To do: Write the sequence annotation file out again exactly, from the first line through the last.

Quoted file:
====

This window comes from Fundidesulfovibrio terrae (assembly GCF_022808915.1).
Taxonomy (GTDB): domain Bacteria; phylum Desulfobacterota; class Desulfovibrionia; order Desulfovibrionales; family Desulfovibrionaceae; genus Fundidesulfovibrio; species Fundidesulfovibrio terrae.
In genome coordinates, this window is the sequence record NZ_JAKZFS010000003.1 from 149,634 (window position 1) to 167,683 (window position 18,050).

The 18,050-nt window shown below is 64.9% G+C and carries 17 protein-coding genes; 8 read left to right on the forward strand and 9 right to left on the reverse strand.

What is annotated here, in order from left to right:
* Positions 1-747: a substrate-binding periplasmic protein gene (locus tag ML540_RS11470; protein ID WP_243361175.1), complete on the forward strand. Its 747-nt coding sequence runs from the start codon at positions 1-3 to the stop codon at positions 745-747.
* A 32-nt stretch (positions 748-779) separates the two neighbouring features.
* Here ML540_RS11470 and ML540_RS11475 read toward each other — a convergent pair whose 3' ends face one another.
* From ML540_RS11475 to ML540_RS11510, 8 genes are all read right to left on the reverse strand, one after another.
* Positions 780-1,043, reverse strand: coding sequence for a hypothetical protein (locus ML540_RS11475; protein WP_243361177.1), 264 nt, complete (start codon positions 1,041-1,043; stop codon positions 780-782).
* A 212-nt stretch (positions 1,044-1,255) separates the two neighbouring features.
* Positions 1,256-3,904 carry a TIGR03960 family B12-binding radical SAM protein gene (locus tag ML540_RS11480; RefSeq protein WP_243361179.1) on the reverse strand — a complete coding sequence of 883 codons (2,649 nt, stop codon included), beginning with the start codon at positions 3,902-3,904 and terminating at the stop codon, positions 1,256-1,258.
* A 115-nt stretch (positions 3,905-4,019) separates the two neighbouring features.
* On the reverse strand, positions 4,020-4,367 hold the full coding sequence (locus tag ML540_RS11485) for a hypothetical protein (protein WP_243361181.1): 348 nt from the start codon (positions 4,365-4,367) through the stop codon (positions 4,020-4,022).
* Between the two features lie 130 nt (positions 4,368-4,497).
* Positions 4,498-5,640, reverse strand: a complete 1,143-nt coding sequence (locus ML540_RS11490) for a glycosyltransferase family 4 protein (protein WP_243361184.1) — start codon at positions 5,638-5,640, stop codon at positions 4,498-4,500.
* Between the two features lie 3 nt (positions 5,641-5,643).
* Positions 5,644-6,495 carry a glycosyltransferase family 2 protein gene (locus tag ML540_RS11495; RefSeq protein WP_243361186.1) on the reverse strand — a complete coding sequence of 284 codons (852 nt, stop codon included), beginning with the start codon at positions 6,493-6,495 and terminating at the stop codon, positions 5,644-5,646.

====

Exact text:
This window comes from Fundidesulfovibrio terrae (assembly GCF_022808915.1).
Taxonomy (GTDB): domain Bacteria; phylum Desulfobacterota; class Desulfovibrionia; order Desulfovibrionales; family Desulfovibrionaceae; genus Fundidesulfovibrio; species Fundidesulfovibrio terrae.
In genome coordinates, this window is the sequence record NZ_JAKZFS010000003.1 from 149,634 (window position 1) to 167,683 (window position 18,050).

The 18,050-nt window shown below is 64.9% G+C and carries 17 protein-coding genes; 8 read left to right on the forward strand and 9 right to left on the reverse strand.

What is annotated here, in order from left to right:
* Positions 1-747: a substrate-binding periplasmic protein gene (locus tag ML540_RS11470; protein ID WP_243361175.1), complete on the forward strand. Its 747-nt coding sequence runs from the start codon at positions 1-3 to the stop codon at positions 745-747.
* A 32-nt stretch (positions 748-779) separates the two neighbouring features.
* Here ML540_RS11470 and ML540_RS11475 read toward each other — a convergent pair whose 3' ends face one another.
* From ML540_RS11475 to ML540_RS11510, 8 genes are all read right to left on the reverse strand, one after another.
* Positions 780-1,043, reverse strand: coding sequence for a hypothetical protein (locus ML540_RS11475; protein WP_243361177.1), 264 nt, complete (start codon positions 1,041-1,043; stop codon positions 780-782).
* A 212-nt stretch (positions 1,044-1,255) separates the two neighbouring features.
* Positions 1,256-3,904 carry a TIGR03960 family B12-binding radical SAM protein gene (locus tag ML540_RS11480; RefSeq protein WP_243361179.1) on the reverse strand — a complete coding sequence of 883 codons (2,649 nt, stop codon included), beginning with the start codon at positions 3,902-3,904 and terminating at the stop codon, positions 1,256-1,258.
* A 115-nt stretch (positions 3,905-4,019) separates the two neighbouring features.
* On the reverse strand, positions 4,020-4,367 hold the full coding sequence (locus tag ML540_RS11485) for a hypothetical protein (protein WP_243361181.1): 348 nt from the start codon (positions 4,365-4,367) through the stop codon (positions 4,020-4,022).
* Between the two features lie 130 nt (positions 4,368-4,497).
* Positions 4,498-5,640, reverse strand: a complete 1,143-nt coding sequence (locus ML540_RS11490) for a glycosyltransferase family 4 protein (protein WP_243361184.1) — start codon at positions 5,638-5,640, stop codon at positions 4,498-4,500.
* Between the two features lie 3 nt (positions 5,641-5,643).
* Positions 5,644-6,495 carry a glycosyltransferase family 2 protein gene (locus tag ML540_RS11495; RefSeq protein WP_243361186.1) on the reverse strand — a complete coding sequence of 284 codons (852 nt, stop codon included), beginning with the start codon at positions 6,493-6,495 and terminating at the stop codon, positions 5,644-5,646.